Melithaea ryukyuensis sp. n.

Figures 66e, 72, 73, 74

Melithaea sp. A: Aguilar-Hurtado et al. 2012: 62, fig. 5 (Okinawa).

Material examined

Holotype UMUTZ-CnidG-32, Nakagusuku Bay, Okinawa Prefecture, Japan, diving, 16 April 1901; paratypes, UMUTZ-CnidG-254, same data as holotype; UMZC I.36300, S.W. Japan. T. Mizobuchi (purchased). Reg. Jan. 31.1903, 16.

Description

The holotype is a 14.5 cm long fragment without holdfast (Fig. 66e). At the base the stem is 15 mm wide, the end branches are only 1 mm wide. The polyps are situated on one side of the colony, the calyces hardly project beyond the coenenchyme, and most polyps are retracted. Points with slightly bent spindles up to 0.10 mm long, distal end with more developed tubercles (Fig. 72a). Collaret with bent spindles up to 0.15 mm long, middle part with more developed tubercles (Fig. 72b). Tentacles with platelets, the larger ones crescent-shaped with irregular projections (Fig. 72c). These platelets are up to 0.10 mm long. Pharynx with straight spiny rods, up to 0.05 mm long (Fig. 72d). Coenenchyme with predominantly capstans (Fig. 73a, d), double disks (Fig. 73b) and disk spindles (Fig. 73c), 0.05–0.10 mm long, and small clubs with rounded heads, 0.05 mm long (Fig. 72f). Spindles are also present, 0.10–0.20 mm long, with complex tubercles (Fig. 73e). The calyces with additional clubs, up to 0.14 mm long (Fig. 72g). The axis has smooth and sparsely tuberculate rods (Fig. 72e).

Figure 72.

Melithaea ryukyuensis sp. n., UMUTZ-CnidG-32; a point spindles b collaret spindles c tentacle sclerites d pharynx rod e axial rod; f clubs of coenenchyme g clubs of calyx.

Figure 73.

Melithaea ryukyuensis sp. n., UMUTZ-CnidG-32; a captans b double disks c disk spindles d irregular capstan e spindles.

Color

Colony orange with yellow polyps. Part of calyx sclerites and all polyp sclerites yellow, all others orange.

Distribution

Okinawa, Japan (Fig. 74).

Figure 74.

Distribution of Melithaea nodosa (*), M. oyeni sp. n. (●), and M. ryukyuensis sp. n. (■).

Remarks

The material of UMUTZ-CnidG-32 was probably collected during the Ryukyu (= Okinawa) expedition by K. Mitsukuri and I. Ikeda, in April, 1901. UMZC I.36300 is dried material. According to us this is Melithaea sp. A of Aquilar-Hurtado et al. (2012) as the sclerite images given by them resemble ours. Melithaea ryukyuensis mostly resembles M. abyssicola, which has overall larger sclerites but much smaller spindles in the coenenchyme.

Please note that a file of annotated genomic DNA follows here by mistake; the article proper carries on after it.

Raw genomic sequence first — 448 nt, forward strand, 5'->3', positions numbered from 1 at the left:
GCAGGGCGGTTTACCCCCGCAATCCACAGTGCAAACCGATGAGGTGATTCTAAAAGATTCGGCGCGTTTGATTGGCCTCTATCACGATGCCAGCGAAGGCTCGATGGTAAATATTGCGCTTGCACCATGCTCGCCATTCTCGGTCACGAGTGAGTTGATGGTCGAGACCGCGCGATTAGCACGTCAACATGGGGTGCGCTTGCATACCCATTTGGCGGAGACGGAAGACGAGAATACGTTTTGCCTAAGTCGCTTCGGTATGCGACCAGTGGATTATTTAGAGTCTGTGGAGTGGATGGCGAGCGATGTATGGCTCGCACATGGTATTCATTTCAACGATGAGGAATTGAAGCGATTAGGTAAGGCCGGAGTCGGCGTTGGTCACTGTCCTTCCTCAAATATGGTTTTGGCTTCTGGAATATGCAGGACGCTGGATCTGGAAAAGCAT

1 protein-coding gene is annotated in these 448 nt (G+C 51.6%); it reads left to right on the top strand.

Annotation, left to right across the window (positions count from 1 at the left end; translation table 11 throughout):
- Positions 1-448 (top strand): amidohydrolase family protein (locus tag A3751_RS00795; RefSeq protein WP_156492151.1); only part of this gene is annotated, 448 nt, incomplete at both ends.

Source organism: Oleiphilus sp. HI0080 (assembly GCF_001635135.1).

Melithaea sagamiensis sp. n.

Figures 75a–b, 76, 77, 78, 79, 80, 81, 86

Material examined

Holotype RMNH Coel. 41929 (AKM 840a), East of Jogashima Spur, 35°03.52'N, 139°37.43'E35°04.17'N, 139°37.52'E, 397–286 m, R/V Tansei-maru, KT07-31, st.8, coll. A.K. Matsumoto, 25 November 2007; paratypes: ZMUC ANT-000657, Sagami Bay, Okinose, 200 fms (286–366 m), Coll. Mortensen, 1 July 1914; ZMUC ANT-000660, same data as ZMUC ANT-000657; RMNH Coel. 41930 (AKM 243), South of Mera-se-minami Knoll, Sagami Bay, 34°54.8'N, 139°39.7'E34°54.8'N, 139°39.9'E, 312–348 m, R/V Shinyo-maru, St. 10, coll. A.K. Matsumoto, 18 October 2003; RMNH Coel. 41931 (AKM 244), same data as RMNH Coel. 41930; RMNH Coel. 41932 (AKM 247), South of Mera-se Minami Knoll, 34°54.8'N, 139°39.7'E34°54.8'N, 139°39.9E, 315-365 m, R/V Shinyo-maru, coll. A.K. Matsumoto, 18 October 2003; RMNH Coel. 41933 (AKM 593), Entrance of Otsuchi-bay, Iwate Prefecture, 39°21.858'N, 141°59.972'E, 65.6 m, R/V Yayoi, 1 m biological dredge, coll. A.K. Matsumoto, 12 September 2005; RMNH Coel. 41934 (AKM 835), Off Sendai, Miyagi Prefecture, depth over 100 m, trawl, coll. Hagihara, June 2007; RMNH Coel. 41935 (AKM 1605), West off Izu-Oshima, Sagami Sea, 410–440 m, R/V Hakuho-maru, KH-78-05, st. BS8, 2 m S.-A. beam trawl, coll. S. Ohta, 9 December 1978; BMNH 62.7.16.62(61?), off Okushiri Is., 3 miles off shore, Sea of Japan, 41°59'N, 138°30'E, 25-30 feet.